Northrop Frye is a famous Canadian English literature professor who wrote quite a few books on literary theory, among other achievements. Several buil...moreNorthrop Frye is a famous Canadian English literature professor who wrote quite a few books on literary theory, among other achievements. Several buildings at the University of Toronto have been named after him, and he's still a voice to be reckoned with in the field, though he died in 1991. In 1962 he took part in the CBC Massey Lectures with six lectures on "The Educated Imagination". This book is his six lectures, and if you're hoping for a review as intelligent as this book is, you've come to the wrong person.
Frye tackles many questions which revolve around the importance of studying literature and an analysis of literature, studying it, and having an imagination. He posits three kinds of language within a language - that of ordinary conversation and self-expression; of conveying information in a practical sense; and of the imagination, i.e. literature. That's overly simplified and there's no doubt a better way of summing it up, but that's what I've come up with. Naturally, arguments build one upon the other, and I would be setting myself a horrendous task to try to describe them in brief. It's just not possible, as the lectures cover a great deal. You'd be better to read the book itself.
Of all the lectures, I appreciated the last one the most, probably because it spoke to me the most. At one point he discusses freedom, and says "Nobody is capable of free speech unless he knows how to use language, and such knowledge is not a gift: it has to be learned and worked at." (p93) There can be no free speech in a mob, he says, only babble and grousing. What he doesn't say, but what he's saying, is that it's incredibly important for the lower classes to be well educated. With education comes not just the ability to express yourself articulately but to really see the world around you, and understand it. This is something that draws me to education, especially for the working class.
The other thing I loved about this lecture was how he validates having and using our imaginations, not relegating them to the realm of fantasy or child's play. He reveals how we use our imaginations constantly, how necessary the imagination is to everything, and how "literature speaks the language of the imagination, and the study of literature is supposed to train and improve the imagination." (p82) Which I absolutely agree with; the lectures give very good insight into how important the imagination - and an educated imagination - is to us.
At times his arguments read a little dated, but one in particular stands out, especially as it connects to the study of Dickens, which was what I was reading at the time, and helps me to understand why novels like A Week of This (Nathan Whitlock), which I read recently, don't have the same effect. "To bring anything really to life in literature," Frye says, "we can't be lifelike: we have to be literature-like." (p53) This is what he calls "writing badly", which Dickens does - it doesn't mean that he's a bad writer, but that he exaggerates and creates larger-than-life characters that feel more real than if they had been represented realistically. Reading Great Expectations you come across a great many of these characters, from Estella to Miss Havisham to the convict. Even Joe and Mrs Joe. They're almost like caricatures of themselves.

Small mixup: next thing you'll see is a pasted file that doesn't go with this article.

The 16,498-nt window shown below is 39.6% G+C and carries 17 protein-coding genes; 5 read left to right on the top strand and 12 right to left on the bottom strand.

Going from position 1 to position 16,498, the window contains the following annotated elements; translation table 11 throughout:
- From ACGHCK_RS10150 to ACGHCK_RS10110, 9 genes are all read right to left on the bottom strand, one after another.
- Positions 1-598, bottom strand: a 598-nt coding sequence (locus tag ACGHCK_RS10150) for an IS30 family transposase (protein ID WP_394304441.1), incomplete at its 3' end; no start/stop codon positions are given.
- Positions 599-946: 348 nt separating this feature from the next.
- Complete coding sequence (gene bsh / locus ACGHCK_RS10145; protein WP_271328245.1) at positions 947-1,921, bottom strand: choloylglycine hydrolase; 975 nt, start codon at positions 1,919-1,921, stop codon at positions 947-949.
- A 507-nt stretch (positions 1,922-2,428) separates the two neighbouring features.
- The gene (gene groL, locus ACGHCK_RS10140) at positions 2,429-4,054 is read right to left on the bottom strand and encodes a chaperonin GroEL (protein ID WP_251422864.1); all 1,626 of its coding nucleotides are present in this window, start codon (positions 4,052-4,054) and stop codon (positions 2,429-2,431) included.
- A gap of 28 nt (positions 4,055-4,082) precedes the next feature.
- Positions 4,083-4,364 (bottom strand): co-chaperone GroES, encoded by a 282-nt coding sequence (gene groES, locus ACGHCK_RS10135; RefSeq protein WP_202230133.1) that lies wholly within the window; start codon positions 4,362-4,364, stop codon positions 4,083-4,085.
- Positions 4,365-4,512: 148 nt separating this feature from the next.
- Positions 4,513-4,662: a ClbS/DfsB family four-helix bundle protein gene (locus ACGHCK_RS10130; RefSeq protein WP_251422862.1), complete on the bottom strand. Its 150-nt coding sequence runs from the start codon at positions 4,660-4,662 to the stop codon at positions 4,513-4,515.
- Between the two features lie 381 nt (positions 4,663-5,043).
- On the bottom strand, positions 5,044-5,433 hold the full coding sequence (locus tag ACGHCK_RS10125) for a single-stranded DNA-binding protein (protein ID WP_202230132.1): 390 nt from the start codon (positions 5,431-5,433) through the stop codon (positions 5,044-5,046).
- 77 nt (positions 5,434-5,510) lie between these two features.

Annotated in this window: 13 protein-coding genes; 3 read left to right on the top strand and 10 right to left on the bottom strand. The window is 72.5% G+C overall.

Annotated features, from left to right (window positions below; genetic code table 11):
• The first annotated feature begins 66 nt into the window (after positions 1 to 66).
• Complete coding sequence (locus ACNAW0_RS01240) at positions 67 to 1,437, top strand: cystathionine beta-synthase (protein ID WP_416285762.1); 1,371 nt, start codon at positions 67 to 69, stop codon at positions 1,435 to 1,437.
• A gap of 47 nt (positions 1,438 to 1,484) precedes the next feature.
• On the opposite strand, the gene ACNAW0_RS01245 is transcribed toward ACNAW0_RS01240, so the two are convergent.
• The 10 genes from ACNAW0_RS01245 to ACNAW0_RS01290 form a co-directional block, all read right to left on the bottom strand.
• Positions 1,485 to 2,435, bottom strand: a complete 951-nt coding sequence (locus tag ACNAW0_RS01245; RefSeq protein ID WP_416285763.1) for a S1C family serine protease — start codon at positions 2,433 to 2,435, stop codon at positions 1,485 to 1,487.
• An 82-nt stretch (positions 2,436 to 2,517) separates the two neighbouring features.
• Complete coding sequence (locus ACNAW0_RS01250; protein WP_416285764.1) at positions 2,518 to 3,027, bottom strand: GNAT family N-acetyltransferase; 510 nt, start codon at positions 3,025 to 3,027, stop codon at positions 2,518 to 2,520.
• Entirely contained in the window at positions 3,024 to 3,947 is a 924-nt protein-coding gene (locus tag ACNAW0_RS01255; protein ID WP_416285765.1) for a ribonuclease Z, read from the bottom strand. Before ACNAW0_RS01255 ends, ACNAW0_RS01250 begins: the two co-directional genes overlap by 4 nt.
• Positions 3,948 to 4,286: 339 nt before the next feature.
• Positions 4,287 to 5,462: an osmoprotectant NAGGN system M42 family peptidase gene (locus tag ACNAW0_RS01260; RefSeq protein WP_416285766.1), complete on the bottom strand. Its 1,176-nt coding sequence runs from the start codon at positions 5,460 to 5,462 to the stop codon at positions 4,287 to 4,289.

When you meet such a character as Micawber in Dickens, you don't feel that there must have been a man Dickens knew who was exactly like this: you feel that there's a bit of Micawber in almost everybody you know, including yourself. Our impressions of human life are picked up one by one, and remain for most of us loose and disorganized. But we constantly find things in literature that suddenly co-ordinate and bring into focus a great many such impressions, and this is part of what Aristotle means by the typical or universal human event. (p35)
Frye is a great proponent of classical literature and the necessity for studying the ancients, and then Shakespeare and Milton, and so on, as well as poetry. He has some good arguments that, re-worded, could work on the typical high school student. I'm not absolutely sure how much I agree, with his reasoning at least, but it's true that our culture and society is founded on such works and continues to influence them without our even realising or noticing - to be able to clearly see our world in such a way would take a lifetime of study. I don't think that the common way of throwing Macbeth in the faces of fifteen-year-olds works at all; in fact, it has a detrimental effect. The problem is that most English teachers don't get or like Shakespeare either - it's a cycle.
While Frye is a terrible name-dropper and obviously knows - knew - his shit, he sometimes reads like a stuffy academic who annoyingly links everything back to the Bible. That's not a bad thing, except it comes across as a bit narrow - you get caught up in his arguments, which are well-expressed in general, and suckered into his way of thinking. The margins are littered with my comments and thoughts and counter-questions - this is a book you need to read armed with a pencil. There are lots of great quotes, and it's very readable, even if you don't have a background in English Lit. I recommend it to teachers and readers and the general populace alike, because it is very interesting and presents a solid argument for the validity of studying English lit - and writing literature in the first place - which I wish our politicians would appreciate.(less)